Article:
HALF MOON BAY, Calif. — As a McKinsey analyst, Christopher Thomas is paid to think out of the box. So in this time that is by all accounts the peak of the hype cycle for the Internet of Things, it's no surprise the co-leader of the firm's Asia semiconductor practice is something of an IoT skeptic.
“No analyst is saying IoT will not be huge, but we still have to take that with a grain of salt,” Thomas said at the Industry Strategy Symposium, where nearly every talk was peppered with upbeat references to the emerging Internet of Things. “What if the IoT is smaller or takes longer to arrive than expected?”
A very real challenge is that the IoT is not expected to generate short-term gains. Thomas cited a recent survey in which eight out of 10 C-level executives said they expect the IoT to account for less than 10% of revenue in 2017, and five out of 10 said it would represent less than 5% of revenue.
Another survey suggested the market for consumer IoT products may be narrow. The average annual income of a wearable device user today is a whopping $184,000. Users of smart home devices said their average annual income was $135,000 — miles above the global average household income of $7,000, he said.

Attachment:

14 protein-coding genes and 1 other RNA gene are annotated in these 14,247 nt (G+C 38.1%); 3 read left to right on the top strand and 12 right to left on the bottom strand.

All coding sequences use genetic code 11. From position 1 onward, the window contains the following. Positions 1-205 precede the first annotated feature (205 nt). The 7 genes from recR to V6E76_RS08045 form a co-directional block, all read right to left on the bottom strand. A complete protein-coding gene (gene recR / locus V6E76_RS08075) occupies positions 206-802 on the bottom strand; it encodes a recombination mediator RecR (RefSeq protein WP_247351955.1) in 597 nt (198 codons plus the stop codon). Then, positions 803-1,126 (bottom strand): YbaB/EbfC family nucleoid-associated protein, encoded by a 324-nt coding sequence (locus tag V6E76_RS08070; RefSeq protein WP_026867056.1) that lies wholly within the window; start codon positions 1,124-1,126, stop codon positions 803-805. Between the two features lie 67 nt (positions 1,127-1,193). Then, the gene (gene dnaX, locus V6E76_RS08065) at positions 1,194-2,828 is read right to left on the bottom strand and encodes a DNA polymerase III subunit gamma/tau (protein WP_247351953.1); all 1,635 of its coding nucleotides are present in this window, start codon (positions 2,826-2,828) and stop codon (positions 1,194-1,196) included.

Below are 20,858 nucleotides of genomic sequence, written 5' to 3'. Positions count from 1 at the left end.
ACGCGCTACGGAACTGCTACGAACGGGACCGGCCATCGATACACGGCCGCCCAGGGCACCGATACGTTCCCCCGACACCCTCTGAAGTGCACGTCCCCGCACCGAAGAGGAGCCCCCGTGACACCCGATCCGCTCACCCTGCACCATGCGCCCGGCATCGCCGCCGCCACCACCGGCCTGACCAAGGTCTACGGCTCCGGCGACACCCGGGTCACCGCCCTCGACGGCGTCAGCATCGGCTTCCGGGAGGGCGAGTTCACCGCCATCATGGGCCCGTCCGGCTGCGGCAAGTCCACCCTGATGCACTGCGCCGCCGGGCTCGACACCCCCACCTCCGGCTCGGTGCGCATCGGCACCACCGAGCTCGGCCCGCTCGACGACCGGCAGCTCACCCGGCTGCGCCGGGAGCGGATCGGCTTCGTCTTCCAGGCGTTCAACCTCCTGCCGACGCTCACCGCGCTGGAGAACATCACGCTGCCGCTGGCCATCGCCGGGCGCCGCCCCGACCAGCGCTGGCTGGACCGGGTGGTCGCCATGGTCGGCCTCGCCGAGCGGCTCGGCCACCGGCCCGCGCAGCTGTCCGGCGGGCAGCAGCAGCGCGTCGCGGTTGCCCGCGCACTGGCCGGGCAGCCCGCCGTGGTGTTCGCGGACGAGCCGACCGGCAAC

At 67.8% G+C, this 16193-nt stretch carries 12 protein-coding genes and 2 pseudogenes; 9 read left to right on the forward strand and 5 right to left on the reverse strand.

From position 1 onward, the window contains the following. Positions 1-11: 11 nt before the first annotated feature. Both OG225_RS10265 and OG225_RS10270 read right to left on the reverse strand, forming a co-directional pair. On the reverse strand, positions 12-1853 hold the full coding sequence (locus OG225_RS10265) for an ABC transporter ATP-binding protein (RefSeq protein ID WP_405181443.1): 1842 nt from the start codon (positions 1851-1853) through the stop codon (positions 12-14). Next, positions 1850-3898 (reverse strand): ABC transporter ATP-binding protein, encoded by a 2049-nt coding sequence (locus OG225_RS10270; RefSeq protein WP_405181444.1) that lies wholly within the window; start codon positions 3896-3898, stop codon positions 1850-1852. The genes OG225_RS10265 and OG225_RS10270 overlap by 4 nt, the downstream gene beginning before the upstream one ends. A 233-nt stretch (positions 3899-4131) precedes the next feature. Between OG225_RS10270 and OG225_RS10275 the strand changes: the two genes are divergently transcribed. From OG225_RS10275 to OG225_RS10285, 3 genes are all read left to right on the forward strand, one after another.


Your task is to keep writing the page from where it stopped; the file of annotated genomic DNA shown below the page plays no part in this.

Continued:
All the talk about packing more silicon into tomorrow's connected cars may be missing a coming trend, he suggested. Today's cars are sprinkled with as many as 150 microcontrollers, but they are used inefficiently in distributed subsystems. “As designers restructure vehicles to be autonomous, they will become more efficient, and there will be a silicon integration play as they increase their programming content.”
The widespread hope for the IoT was just one of several assumptions he challenged in a talk that raised interesting questions about the future of smartphones, PCs, and China.
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